The utterly silly yarn of Disney’s 1970 pic has been altered significantly and updated for the ’90s, and it’s a good fit. With Kirk Cameron in the title role (Kurt Russell in the original), the remake lacks the zaniness of the original, but families watching can at least share a fairly wholesome experience.
Dexter Riley (Cameron), a charming but lackadaisical student at Medfield College, becomes an instant genius when the entire Internet database is downloaded into his brain.
He’s a walking encyclopedia who can scan the bar-codes on snack packages and write a book on Gettysburg in 20 minutes. Dean Valentine (Larry Miller) exploits our Converse-shod hero by making him captain of Medfield’s team in the “College Knowledge Bowl.” Defending champions are crosstown rival Hale U., led by jealous12-year-old genius Norwood Gill (Mathew McCurley).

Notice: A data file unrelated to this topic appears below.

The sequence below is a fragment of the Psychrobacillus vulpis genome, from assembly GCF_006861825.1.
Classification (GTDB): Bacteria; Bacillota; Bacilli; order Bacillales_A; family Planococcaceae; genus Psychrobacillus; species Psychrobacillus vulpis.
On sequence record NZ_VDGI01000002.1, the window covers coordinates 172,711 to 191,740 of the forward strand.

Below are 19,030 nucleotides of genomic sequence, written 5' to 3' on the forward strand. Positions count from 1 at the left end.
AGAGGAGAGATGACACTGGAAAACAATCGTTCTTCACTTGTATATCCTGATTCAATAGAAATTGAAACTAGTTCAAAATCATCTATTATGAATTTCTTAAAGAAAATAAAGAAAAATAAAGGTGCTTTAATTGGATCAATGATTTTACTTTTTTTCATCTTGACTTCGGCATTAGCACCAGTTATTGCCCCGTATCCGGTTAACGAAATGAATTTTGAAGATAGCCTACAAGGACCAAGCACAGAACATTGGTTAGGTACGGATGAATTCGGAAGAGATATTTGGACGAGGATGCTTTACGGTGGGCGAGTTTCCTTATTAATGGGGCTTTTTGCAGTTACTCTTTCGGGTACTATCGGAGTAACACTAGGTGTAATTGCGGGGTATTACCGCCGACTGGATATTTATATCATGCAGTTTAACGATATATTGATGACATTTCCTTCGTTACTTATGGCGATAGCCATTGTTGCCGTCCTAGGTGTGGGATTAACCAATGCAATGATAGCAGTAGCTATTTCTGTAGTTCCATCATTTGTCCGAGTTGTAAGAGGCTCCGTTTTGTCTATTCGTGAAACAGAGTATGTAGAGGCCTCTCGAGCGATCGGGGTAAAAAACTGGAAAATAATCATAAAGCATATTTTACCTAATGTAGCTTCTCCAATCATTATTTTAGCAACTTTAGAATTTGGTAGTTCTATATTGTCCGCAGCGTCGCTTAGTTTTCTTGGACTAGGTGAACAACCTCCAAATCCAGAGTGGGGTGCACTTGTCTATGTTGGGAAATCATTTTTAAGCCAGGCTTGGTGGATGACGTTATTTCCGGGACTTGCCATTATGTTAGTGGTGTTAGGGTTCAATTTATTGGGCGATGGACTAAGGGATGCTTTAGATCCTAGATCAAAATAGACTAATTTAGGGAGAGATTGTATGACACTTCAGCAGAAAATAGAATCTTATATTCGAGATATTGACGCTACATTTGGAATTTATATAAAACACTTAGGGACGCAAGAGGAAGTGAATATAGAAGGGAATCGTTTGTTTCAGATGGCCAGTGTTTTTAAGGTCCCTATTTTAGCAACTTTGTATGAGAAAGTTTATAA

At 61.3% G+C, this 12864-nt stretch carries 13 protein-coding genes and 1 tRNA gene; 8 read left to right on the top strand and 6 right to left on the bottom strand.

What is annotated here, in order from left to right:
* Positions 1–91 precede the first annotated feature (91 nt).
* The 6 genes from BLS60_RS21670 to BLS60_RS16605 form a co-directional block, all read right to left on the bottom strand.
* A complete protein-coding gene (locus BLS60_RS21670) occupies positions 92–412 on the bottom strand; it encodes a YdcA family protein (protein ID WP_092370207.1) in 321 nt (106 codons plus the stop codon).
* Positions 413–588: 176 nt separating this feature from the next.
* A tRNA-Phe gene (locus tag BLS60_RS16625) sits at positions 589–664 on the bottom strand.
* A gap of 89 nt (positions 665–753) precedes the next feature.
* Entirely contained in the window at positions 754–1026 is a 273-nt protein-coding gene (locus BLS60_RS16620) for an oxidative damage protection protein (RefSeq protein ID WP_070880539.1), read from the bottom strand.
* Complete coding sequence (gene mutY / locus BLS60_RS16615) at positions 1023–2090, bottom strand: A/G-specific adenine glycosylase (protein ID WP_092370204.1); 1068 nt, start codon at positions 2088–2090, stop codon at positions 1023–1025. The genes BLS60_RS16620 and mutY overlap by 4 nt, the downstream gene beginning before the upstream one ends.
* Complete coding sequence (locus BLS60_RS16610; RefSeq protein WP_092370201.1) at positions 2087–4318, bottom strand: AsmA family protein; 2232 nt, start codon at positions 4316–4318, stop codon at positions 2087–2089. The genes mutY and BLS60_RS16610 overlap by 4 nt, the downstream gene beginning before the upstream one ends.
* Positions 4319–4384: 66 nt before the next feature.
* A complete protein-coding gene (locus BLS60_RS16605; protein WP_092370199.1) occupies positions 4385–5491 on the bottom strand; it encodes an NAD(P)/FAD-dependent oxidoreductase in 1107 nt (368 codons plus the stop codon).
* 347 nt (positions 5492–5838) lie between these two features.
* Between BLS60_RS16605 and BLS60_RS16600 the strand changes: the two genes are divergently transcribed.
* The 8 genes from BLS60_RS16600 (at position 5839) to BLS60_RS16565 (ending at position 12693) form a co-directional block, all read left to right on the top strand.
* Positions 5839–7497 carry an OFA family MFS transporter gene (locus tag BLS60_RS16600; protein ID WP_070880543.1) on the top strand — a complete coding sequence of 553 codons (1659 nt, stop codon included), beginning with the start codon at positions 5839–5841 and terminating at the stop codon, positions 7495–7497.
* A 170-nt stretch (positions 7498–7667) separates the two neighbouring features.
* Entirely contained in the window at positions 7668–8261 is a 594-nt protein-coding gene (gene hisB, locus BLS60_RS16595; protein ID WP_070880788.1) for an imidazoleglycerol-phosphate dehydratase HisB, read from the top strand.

Hale’s Dean Carlson (played by Disney veteran Dean Jones) tries to woo Dexter into transferring. Meanwhile, government agents suspect he’s a computer hacker called the Viper.
The role is tailor-made for Cameron but comes close to exhausting his range. The energy comes from the hilarious Miller; he’s the one who appears to have been zapped. Other perfs are workmanlike.
One problem is there’s no credible comic villain. Gone is the gangster portrayed by Cesar Romero; Jones’ role is thin, and McCurley can only give Norwood the old college try.
Part of the blame for the unevenness of performances has to be placed on director Peyton Reed, who hangs too many actors — and moments — out to dry.
The script, credited to Ryan Rowe and original writer Joseph L. McEveety, is so-so. The technology is incorporated well, but many lines fall flat.
Traditional values are wholeheartedly affirmed, though the script conveniently forgets that Dexter’s fortuitous accident occurs while he’s in the act of plagiarism.
Tech credits are above average. Editing is crisp and special effects are right on the money.